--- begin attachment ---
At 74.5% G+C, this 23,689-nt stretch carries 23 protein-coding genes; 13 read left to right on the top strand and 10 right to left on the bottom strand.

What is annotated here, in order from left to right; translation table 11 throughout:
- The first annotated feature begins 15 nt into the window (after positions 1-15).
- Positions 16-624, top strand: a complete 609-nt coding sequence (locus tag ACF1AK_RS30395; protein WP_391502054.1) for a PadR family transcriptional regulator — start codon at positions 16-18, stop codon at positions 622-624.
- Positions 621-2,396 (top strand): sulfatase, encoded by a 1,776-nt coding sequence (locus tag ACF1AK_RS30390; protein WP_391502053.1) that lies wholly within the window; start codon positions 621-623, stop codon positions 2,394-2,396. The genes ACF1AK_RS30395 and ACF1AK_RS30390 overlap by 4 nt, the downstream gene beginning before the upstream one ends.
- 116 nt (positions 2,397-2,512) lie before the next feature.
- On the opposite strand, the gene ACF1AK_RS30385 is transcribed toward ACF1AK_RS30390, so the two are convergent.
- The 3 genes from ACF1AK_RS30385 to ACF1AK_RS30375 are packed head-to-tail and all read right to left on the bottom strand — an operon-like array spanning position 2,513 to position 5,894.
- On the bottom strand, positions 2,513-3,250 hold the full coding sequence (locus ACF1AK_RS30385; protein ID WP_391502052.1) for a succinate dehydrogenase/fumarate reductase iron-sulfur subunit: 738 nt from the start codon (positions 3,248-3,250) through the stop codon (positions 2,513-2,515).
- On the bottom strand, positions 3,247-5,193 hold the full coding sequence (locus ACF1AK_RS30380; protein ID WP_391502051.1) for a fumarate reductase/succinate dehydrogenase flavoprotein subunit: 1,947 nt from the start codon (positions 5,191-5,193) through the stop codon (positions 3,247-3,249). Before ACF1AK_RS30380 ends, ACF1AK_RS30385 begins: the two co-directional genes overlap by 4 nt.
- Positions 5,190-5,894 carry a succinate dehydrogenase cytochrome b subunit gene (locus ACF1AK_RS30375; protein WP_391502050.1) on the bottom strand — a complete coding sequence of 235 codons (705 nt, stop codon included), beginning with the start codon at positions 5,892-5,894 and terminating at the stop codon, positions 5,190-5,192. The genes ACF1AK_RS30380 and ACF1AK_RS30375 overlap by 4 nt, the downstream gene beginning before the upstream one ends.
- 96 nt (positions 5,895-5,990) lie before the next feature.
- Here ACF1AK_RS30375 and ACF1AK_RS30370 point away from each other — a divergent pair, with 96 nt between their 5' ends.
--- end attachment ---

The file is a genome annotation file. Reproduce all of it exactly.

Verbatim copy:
At 74.5% G+C, this 23,689-nt stretch carries 23 protein-coding genes; 13 read left to right on the top strand and 10 right to left on the bottom strand.

What is annotated here, in order from left to right; translation table 11 throughout:
- The first annotated feature begins 15 nt into the window (after positions 1-15).
- Positions 16-624, top strand: a complete 609-nt coding sequence (locus tag ACF1AK_RS30395; protein WP_391502054.1) for a PadR family transcriptional regulator — start codon at positions 16-18, stop codon at positions 622-624.
- Positions 621-2,396 (top strand): sulfatase, encoded by a 1,776-nt coding sequence (locus tag ACF1AK_RS30390; protein WP_391502053.1) that lies wholly within the window; start codon positions 621-623, stop codon positions 2,394-2,396. The genes ACF1AK_RS30395 and ACF1AK_RS30390 overlap by 4 nt, the downstream gene beginning before the upstream one ends.
- 116 nt (positions 2,397-2,512) lie before the next feature.
- On the opposite strand, the gene ACF1AK_RS30385 is transcribed toward ACF1AK_RS30390, so the two are convergent.
- The 3 genes from ACF1AK_RS30385 to ACF1AK_RS30375 are packed head-to-tail and all read right to left on the bottom strand — an operon-like array spanning position 2,513 to position 5,894.
- On the bottom strand, positions 2,513-3,250 hold the full coding sequence (locus ACF1AK_RS30385; protein ID WP_391502052.1) for a succinate dehydrogenase/fumarate reductase iron-sulfur subunit: 738 nt from the start codon (positions 3,248-3,250) through the stop codon (positions 2,513-2,515).
- On the bottom strand, positions 3,247-5,193 hold the full coding sequence (locus ACF1AK_RS30380; protein ID WP_391502051.1) for a fumarate reductase/succinate dehydrogenase flavoprotein subunit: 1,947 nt from the start codon (positions 5,191-5,193) through the stop codon (positions 3,247-3,249). Before ACF1AK_RS30380 ends, ACF1AK_RS30385 begins: the two co-directional genes overlap by 4 nt.
- Positions 5,190-5,894 carry a succinate dehydrogenase cytochrome b subunit gene (locus ACF1AK_RS30375; protein WP_391502050.1) on the bottom strand — a complete coding sequence of 235 codons (705 nt, stop codon included), beginning with the start codon at positions 5,892-5,894 and terminating at the stop codon, positions 5,190-5,192. The genes ACF1AK_RS30380 and ACF1AK_RS30375 overlap by 4 nt, the downstream gene beginning before the upstream one ends.
- 96 nt (positions 5,895-5,990) lie before the next feature.
- Here ACF1AK_RS30375 and ACF1AK_RS30370 point away from each other — a divergent pair, with 96 nt between their 5' ends.